Why Are You Here? Heavenly Work Vs. Earthly Work -- By: Gregg R. Allison

Journal: Southern Baptist Journal of Theology
Volume: SBJT 19:2 (Summer 2015)
Article: Why Are You Here? Heavenly Work Vs. Earthly Work
Author: Gregg R. Allison


Why Are You Here? Heavenly Work Vs. Earthly Work

Gregg R. Allison

Gregg R. Allison is Professor of Christian theology at The Southern Baptist Theological Seminary. Dr. Allison served many years as a staff member of Campus Crusade, where he worked in campus ministry and as a missionary to Italy and Switzerland. He also serves as the Secretary of the Evangelical Theological Society and the book review editor for theological, historical, and philosophical studies for the Journal of the Evangelical Theological Society. Dr. Allison is the author of several books, including Historical Theology: An Introduction to Christian Doctrine (Zondervan, 2011), Sojourners and Strangers: The Doctrine of the Church (Crossway, 2012), and Roman Catholic Theology and Practice: An Evangelical Assessment (Crossway, 2014).

Overview

This brief article examines the nature of human work from a biblical and theological perspective. Creation frames human work because God created humans as his image bearers, giving them the task of building civilization through procreation and vocation. But humanity’s purposeful work became cursed work through sin. Now the gospel transforms and restores our work as Christians, allowing us to display God’s glory in both our “heavenly” work and our “earthly” work. We must resist the temptation to elevate the spiritual over the physical, as Greek philosophers, the Roman Catholic Church, and many evangelicals have tended to do, and instead insist that God can be equally glorified in all legitimate callings and vocations. This article is not an exhaustive treatment of this theme, but offers an outline of work within a biblical and theological framework.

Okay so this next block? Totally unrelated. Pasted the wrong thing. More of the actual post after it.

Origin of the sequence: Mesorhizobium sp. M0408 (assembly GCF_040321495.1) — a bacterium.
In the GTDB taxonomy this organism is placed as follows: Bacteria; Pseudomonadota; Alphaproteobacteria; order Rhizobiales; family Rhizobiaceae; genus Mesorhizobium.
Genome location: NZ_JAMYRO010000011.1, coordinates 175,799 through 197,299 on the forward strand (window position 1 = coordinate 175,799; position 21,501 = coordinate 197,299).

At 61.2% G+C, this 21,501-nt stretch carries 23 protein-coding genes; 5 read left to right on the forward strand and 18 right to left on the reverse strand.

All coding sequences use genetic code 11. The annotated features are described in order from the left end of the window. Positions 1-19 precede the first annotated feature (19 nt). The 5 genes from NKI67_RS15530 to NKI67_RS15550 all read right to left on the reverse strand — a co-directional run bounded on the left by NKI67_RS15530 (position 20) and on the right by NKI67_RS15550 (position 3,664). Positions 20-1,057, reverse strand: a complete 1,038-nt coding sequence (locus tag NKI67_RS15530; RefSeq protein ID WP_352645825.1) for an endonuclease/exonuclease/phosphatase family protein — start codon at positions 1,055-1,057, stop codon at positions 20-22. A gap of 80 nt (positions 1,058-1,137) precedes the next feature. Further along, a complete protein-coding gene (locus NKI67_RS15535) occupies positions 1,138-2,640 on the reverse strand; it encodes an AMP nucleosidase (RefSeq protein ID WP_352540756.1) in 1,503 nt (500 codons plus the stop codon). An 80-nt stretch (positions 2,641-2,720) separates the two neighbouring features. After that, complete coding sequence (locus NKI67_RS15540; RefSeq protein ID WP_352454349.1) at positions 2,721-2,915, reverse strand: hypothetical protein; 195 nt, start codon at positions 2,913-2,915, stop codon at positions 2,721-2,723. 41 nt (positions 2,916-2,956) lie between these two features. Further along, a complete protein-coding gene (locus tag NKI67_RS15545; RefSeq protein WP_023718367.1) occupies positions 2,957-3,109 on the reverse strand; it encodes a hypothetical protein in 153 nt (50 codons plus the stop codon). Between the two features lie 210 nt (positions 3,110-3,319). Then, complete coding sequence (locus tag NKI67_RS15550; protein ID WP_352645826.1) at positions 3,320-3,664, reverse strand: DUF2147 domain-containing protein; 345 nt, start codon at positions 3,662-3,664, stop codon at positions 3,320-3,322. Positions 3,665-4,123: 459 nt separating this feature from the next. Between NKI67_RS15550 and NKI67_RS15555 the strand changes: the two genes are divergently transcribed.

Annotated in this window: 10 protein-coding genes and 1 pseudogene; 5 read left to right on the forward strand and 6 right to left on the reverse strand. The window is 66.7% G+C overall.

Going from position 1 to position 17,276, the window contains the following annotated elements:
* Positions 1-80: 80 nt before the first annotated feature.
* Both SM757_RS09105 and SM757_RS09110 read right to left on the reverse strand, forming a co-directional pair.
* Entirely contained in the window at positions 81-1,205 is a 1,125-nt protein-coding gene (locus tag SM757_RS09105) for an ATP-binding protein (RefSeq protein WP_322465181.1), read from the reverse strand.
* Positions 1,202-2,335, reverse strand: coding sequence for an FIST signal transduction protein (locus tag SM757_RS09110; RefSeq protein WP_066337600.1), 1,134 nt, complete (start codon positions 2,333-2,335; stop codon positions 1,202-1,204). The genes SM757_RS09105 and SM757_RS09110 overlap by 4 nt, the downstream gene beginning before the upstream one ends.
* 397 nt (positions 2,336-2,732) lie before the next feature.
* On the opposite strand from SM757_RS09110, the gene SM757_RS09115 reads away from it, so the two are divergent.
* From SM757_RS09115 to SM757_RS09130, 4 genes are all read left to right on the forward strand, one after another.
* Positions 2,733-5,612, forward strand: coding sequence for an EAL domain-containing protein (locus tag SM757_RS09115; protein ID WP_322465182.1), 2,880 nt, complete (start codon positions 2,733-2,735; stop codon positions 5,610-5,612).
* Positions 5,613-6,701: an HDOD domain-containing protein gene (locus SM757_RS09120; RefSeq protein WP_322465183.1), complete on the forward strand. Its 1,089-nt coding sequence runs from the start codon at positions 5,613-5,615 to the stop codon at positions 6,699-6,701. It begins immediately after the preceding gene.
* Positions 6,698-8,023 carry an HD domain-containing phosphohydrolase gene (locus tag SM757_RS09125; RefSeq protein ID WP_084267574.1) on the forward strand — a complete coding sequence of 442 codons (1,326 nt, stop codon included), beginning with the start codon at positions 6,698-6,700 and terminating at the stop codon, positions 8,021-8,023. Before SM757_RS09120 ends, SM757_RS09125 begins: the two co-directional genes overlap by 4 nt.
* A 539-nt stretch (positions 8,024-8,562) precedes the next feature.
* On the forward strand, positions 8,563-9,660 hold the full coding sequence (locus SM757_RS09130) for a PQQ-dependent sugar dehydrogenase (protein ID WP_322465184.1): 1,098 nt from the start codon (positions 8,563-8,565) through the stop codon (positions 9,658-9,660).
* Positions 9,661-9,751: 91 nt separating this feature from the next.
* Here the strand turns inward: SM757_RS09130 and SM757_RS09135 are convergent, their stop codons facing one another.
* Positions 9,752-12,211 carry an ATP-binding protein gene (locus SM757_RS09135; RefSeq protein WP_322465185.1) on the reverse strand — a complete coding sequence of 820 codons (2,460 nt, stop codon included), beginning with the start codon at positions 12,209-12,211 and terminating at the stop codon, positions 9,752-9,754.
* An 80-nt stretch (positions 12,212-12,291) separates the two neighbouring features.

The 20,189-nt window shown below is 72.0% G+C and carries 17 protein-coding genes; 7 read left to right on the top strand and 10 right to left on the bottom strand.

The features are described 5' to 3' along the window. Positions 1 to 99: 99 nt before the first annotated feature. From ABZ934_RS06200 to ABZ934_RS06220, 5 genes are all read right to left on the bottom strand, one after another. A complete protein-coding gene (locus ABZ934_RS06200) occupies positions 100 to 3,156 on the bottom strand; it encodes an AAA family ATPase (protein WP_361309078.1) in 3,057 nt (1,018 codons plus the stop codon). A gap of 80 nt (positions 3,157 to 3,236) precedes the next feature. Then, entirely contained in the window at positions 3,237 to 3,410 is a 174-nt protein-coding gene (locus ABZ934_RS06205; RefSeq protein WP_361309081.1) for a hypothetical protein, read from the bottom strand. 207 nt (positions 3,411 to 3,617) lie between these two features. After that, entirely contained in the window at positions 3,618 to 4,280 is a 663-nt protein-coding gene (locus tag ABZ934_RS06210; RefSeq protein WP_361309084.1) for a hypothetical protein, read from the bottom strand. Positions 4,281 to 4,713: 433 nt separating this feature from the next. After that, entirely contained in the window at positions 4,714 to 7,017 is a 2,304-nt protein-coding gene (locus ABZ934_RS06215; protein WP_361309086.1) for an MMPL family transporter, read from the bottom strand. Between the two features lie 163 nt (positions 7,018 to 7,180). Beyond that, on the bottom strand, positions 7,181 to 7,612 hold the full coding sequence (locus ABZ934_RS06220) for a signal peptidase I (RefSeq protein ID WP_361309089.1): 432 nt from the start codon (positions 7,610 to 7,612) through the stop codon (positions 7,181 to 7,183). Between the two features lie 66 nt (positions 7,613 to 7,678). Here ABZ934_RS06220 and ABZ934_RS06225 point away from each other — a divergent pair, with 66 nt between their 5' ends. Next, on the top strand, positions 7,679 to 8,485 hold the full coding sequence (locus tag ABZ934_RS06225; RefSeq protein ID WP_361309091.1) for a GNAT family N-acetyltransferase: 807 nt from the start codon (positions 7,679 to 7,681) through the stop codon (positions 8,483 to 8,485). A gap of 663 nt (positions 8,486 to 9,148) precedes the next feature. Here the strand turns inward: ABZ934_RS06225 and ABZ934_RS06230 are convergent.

Purposeful Work

The first chapters of Scripture present a creational framework for the heavens and the earth and everything that exists in them. Genesis 1:1 is the overarching statement of divine creation. Not with already existing materials, but out of nothing, the eternally existing triune God—Father, Son, Holy Spirit—created the universe and everything in it. Genesis 1:2-25 narrates the details of the sequenced creation, each creative work building on the next, moving from the context (space and time) to inorganic matter (light, water, land, sun and moon, planets, moons, and stars) to organic life (plants, vegetation, fruit trees, fish, birds, animals, livestock, reptiles, amphibians). These days of creation present everything being brought into existence in anticipation of something greater: God was preparing a space that would be hospitable for the climax of his creation, an earth that this cr...

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